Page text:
Deterioration of brain's wiring in ageing, Alzheimer's may be prevented

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Washington, December 6 (ANI): A multi-institution team of British researchers has found that that the brain's circuitry can survive longer than previously in patients with ageing-related conditions like Alzheimer's disease.

Researchers at the Babraham Institute near Cambridge, the Alzheimer's Research Trust, and the Biotechnology and Biological Sciences Research Council (BBSRC) say that Alzheimer's disease causes nerve cells in the brain to die, resulting in problems with memory, speech and understanding.

They claim that their study has shown how nerve cells lose the ability to communicate with each other, before deteriorating further and eventually dying.

"We've all experienced how useless a computer is without broadband. The same is true for a nerve cell (neuron) in the brain whose wiring (axons and dendrites) has been lost or damaged," said Dr. Michael Coleman, the project's lead researcher.

"Once the routes of communication are permanently down, the neuron will never again contribute to learning and memory, because these 'wires' do not re-grow in the human brain," he added.

The researchers say that this wiring of the brain is maintained by the each one of the billions of nerve cells that continuously shuttles hundreds of proteins and intracellular packages out along its axons and dendrites, and back again.

They add that this miniature transport system undergoes a steady decline during healthy ageing.

According to them, axons swell dramatically in Alzheimer's disease, ballooning to 10 or 20 times their normal diameter.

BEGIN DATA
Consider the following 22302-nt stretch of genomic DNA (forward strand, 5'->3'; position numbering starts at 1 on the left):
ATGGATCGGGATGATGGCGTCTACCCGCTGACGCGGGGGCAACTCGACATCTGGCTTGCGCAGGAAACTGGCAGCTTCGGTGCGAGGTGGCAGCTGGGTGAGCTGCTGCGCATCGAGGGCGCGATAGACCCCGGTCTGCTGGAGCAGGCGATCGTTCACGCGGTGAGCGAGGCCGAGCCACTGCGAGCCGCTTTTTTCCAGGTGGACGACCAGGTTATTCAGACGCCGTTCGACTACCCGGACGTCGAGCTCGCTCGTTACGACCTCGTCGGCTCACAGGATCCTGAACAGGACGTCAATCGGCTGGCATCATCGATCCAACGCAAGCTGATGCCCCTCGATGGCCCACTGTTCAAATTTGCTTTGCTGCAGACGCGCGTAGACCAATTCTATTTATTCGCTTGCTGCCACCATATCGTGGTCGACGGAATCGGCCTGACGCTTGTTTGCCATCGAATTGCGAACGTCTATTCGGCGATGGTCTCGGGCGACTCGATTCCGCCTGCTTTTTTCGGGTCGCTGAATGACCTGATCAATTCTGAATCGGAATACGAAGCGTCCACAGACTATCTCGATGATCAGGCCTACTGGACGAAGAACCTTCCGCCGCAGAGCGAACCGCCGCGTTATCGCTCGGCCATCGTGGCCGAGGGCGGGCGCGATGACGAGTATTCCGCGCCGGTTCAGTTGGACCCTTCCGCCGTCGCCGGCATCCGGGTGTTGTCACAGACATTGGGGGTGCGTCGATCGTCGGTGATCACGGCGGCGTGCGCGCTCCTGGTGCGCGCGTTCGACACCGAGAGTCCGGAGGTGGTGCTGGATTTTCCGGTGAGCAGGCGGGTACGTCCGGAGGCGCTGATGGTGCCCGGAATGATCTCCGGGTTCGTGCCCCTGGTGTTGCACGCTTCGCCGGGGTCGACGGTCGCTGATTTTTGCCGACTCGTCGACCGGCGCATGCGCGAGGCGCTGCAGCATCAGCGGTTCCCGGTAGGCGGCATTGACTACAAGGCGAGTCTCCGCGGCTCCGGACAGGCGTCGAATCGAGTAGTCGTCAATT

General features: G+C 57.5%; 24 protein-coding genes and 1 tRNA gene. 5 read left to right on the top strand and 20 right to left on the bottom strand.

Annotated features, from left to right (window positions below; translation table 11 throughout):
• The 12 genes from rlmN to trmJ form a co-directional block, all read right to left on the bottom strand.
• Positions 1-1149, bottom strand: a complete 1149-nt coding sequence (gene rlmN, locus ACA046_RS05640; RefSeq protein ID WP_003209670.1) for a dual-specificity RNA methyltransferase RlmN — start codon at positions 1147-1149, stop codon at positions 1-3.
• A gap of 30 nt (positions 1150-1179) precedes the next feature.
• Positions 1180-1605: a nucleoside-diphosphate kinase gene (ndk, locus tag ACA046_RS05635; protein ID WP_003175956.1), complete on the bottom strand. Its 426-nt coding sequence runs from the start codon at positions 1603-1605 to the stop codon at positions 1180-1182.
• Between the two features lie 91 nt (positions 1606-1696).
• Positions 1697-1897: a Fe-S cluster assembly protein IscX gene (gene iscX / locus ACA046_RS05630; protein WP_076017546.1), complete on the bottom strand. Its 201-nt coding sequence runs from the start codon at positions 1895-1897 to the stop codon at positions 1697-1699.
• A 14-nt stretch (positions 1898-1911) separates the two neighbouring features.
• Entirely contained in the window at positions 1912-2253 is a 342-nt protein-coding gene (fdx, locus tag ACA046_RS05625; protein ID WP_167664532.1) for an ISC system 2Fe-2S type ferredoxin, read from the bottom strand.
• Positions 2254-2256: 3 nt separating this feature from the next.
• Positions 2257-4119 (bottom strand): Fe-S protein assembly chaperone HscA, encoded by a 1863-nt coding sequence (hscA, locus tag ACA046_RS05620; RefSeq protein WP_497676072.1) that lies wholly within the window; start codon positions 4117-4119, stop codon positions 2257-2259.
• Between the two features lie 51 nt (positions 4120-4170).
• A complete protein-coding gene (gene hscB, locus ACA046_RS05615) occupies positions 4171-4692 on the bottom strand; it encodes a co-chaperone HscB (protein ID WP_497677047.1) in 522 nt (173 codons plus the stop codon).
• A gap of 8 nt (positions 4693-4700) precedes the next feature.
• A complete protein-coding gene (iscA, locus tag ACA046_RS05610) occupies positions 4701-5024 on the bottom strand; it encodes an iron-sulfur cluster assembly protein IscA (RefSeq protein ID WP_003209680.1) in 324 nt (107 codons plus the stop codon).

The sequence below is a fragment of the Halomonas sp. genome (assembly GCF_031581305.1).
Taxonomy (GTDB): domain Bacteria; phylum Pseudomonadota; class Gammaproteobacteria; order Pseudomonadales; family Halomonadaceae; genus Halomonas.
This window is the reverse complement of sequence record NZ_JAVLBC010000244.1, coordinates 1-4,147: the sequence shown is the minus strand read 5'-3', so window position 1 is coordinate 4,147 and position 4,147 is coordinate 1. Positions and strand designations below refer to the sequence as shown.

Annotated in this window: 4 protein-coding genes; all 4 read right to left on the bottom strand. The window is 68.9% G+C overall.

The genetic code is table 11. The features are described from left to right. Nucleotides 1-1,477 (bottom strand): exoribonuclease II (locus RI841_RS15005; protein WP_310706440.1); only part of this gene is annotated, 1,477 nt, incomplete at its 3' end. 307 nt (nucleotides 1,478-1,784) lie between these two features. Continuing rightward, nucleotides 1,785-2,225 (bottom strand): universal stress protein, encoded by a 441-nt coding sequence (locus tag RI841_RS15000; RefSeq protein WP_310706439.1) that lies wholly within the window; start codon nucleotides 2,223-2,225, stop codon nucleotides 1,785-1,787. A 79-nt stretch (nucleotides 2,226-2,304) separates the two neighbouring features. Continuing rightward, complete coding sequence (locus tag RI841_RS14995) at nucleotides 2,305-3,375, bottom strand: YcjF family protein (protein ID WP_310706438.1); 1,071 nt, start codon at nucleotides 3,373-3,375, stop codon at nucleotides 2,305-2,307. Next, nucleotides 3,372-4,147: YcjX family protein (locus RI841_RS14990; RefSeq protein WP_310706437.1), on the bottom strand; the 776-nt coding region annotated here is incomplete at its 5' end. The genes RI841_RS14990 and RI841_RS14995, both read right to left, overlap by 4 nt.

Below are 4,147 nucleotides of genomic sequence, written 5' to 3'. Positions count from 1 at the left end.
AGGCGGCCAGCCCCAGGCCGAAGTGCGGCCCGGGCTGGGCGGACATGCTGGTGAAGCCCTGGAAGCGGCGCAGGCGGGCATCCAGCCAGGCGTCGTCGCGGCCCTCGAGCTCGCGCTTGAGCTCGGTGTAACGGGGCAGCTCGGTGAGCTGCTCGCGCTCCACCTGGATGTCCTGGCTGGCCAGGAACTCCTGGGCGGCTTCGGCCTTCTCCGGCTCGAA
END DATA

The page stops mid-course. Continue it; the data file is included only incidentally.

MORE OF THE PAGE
The team say that these swellings disrupt transport but perhaps not completely, and enough material gets through the swellings to keep more distant parts of the axon alive probably for a year or more.

The researchers believe that a successful therapy applied during this early period may not only halt the symptoms, but also allow a degree of functional recovery.

"We've been able to look at whole nerve cells affected by Alzheimer's," said Dr. Michael Coleman.

"For the first time we have shown that supporting parts of nerve cells are alive, and we can now learn how to intervene to recover connections. This is very important for treatment because in normal adult life, nerve cell connections constantly disappear and reform, but can only do so if the supporting parts of the cell remain. Our results suggest a time window in which damaged connections between brain cells could recover under the right conditions," he added.

A research article on the study has been published in the journal Brain. (ANI)

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